There is no amount of good looks, talent, fame, or wealth that makes up for the humiliation, fear, betrayal and permanent affect on a psyche that abuse in a relationship has. The victim blaming rolls from the lips of young people struggling to make sense of a syndrome which has been normalized by our half asleep, amnesiac culture.
If you do nothing else today—I beg of you—take the time to open up a conversation about Chris Brown and Rihanna, victim blaming, relationship abuse and our seemingly forgetful nation, with your teen.
You may think I am being dramatic…think again…reach out to any of the foundations listed on my Organizations Working to End Dating Violence resource page. Ask them, they know, each one of those families buried their daughter after she was murdered by a guy who claimed to love her.
Marta Moran Bishop says
WOW! This post will stick with me forever. I know I have been the victim of some abuse, never ever to this extent.
I didn’t know that teenagers and people were condoning, accepting, and considering this behavior okay. It is awful, he should have been locked up for a really good long time. Forgotten, where he was known let him be assigned a term of humiliation and let people shun him and this behavior. Thank you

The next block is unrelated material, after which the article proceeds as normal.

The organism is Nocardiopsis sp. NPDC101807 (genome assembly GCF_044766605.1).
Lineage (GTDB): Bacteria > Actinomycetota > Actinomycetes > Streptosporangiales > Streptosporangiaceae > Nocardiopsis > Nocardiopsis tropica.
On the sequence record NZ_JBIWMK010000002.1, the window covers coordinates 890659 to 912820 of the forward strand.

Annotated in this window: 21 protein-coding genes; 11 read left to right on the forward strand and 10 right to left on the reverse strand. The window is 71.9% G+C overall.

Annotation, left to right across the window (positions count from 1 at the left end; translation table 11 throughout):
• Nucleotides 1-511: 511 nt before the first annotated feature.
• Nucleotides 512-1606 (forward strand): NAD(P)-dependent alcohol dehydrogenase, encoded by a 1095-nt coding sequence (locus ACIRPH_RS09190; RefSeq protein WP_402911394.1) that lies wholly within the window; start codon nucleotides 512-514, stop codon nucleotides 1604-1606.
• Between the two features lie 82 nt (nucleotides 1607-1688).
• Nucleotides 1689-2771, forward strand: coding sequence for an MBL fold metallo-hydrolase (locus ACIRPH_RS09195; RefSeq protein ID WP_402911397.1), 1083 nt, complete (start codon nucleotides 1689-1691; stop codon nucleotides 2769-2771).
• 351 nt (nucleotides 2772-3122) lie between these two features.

Lori Dawn says
It’s all too common everywhere in the world. I was a victim once and only once…Never again! It has to be stopped and these people need to be put away forever so they can’t inflict this torture on anyone else. The law is way too soft on the offenders.
Susan Preucil says
I am disgusted and appalled. This and the picture on the restaurant window are unbelievable testaments to the normalization of domestic abuse. We need to speak out about our disapproval lest we contribute to cultural acceptance. How can this possibly be acceptable on national TV? Maybe it’s because of all the other things that are aired. The gangster movies, the detective shows with similar plots. It all makes viewers believe these things simply are a part of life.